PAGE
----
Typo: A Monthly Newspaper and Literary Review, Volume 3
It is our object, in this department, to critically note every new and original design in types, borders, combination ornaments, and initials. Without specimens, however, such an article is little more than a catalogue of names. New faces can only be described by comparison with previously-existing patterns—it being impossible to convey by description an idea of the essential characteristic of any given design, that being precisely the quality in which it differs from all others. Typefounders are invited to send us specimen letters or lines of original faces, which can be readily and cheaply done by parcel post. (Types from the continent of Europe should be to English height.) We insert snch free, finding our recompense in the additional interest this column would possess to our readers. Many of the beautiful styles we describe from month to month would be irresistible to colonial buyers if once seen, and those we criticise unfavorably might commend themselves strongly to printers whose tastes differ from our own.
In the new specimen-book to band from Messrs Barnhart Bros. & Spindler, of the Great Western Typefoundry, Chicago, we find many useful hints to printers, a carefully-compiled price-list of job-work, and other valuable matter. In the specimens of body-founts, an outline profile figure of the type, showing the nick, is exhibited with each fount. It is not long since we received from this firm their small book of original styles, and most of their novelties have been noted in these pages from month to month. One job-face only is new to us—a pretty condensed eccentric with lower-case, entitled « Asteroid. » The present book contains some choice series of book-and news-founts, both modern and old-style, from 5- to 18-point, cast in copper-mixed metal.—We have also, from the same enterprising house, No. 22 of the Typefounder, showing a useful and durable wide and somewhat heavy « Inclined Lining Gothic, » caps only, in seven sizes, from 6- to 12-point. The « Dearborn » initials, cast on L-shaped bodies, with long flowing processes from head or foot, are distressing. Most of these letters would be vastly improved by simply chiselling away the streamers. The O, for example, is a Q, a monstrous tail at top instead of bottom, and the I is an exaggerated Greek r. The device of L-bodied letters so far has been productive of mischievous rather than of useful results. « Phantom Ornaments, » 5 characters, are streaky and scrolled designs in tint, resembling, at first sight, the mark of a half-inked quad, that has risen at press.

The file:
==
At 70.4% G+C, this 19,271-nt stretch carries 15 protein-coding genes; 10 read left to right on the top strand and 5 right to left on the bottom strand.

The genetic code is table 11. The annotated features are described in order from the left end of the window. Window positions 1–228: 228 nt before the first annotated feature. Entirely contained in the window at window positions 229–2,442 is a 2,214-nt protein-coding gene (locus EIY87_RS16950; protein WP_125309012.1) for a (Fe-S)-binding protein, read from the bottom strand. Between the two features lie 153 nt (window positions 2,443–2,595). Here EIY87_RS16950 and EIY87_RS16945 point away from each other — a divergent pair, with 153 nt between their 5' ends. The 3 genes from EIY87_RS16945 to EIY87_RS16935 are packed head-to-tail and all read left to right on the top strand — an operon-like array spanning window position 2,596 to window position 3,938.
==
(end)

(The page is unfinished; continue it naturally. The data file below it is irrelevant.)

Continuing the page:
The Union Typefoundry, Chicago, send us a card showing a neat Latin Antique, with lower-case, on 5-point—the same face cast also on 6-point if required. The cap I is rather light and insignificant, and beside the O, which is very wide and heavy—too much so—looks like a wrong-fount letter.
The Boston Foundry sends us a sheet of their latest novelty « Samoa, » a very peculiar and eccentric, but strikingly legible job style, with lower-case. That the fount embodies some original notions may be gathered from the manufacturers' note at the foot: « The lower-case letters b, d, h, m, n, p, q, and y can be used to represent q, p, y, w, u, b, d, and h; capital M makes W; figure 7 makes L, and figure 6 makes 9, by merely inverting them. These are important items for the consideration of the printer when short of sorts. The letters line both ways. » A new idea, saving loss and trouble both to founder and printer, and deserving of commendation. If you had sent us some sample types of this style, gentlemen—if it had been only a line 20 ems long,—we would have shown them, and you would have found some of the New Zealand and Australian printers asking for « Samoa. » It is cast to 18-, 24-, and 48-point.
Messrs Sohelter & Giesecke send us some sheets of a small and very neat specimen-book, in which their original borders, &c, are shown in a very compact form. We note some very pretty groundwork patterns, which are further illustrated in some beautiful specimens of job-work. We notice some large scroll end-pieces which are used with fine effect, greatly enforced by the use of tint-grounds. Another novelty is a series of ragged and torn corners.
Some fine « Renaissance-Kanzlei » initials, in five sizes, are shown, with accompanying lower-case sorts, and a series of appropriate ornaments. A number of fine specimens, showing types and groundworks in actual use, are enclosed; and one of these—Messrs S. & G.'s own letter-head—is a triumph of delicate typography.
Herr Poppelbaum sends us No. 8 of his Neuigkeiten. A double-page in the centre shows some pretty new corners; also a tricolor border—a very old friend. We have known it in Caslon's collection for many years. This differs from Caslon's, not in design, but in the absence of the third and fourth forms shown above, for printing leaves and flowers in different colors. Their place is taken by a piece which we cannot show—the whole design in solid tint, an exact counterpart of the second piece. The rest of the number is occupied with excellent plain job founts, German and Roman.
The Patent Typefounding Company, London, send us specimen sheets and a neat card in colors, showing their well-known pica combination in the form of handsome groundworks. We expect to be able to illustrate some of the specialties of this firm in our specimen column at an early date.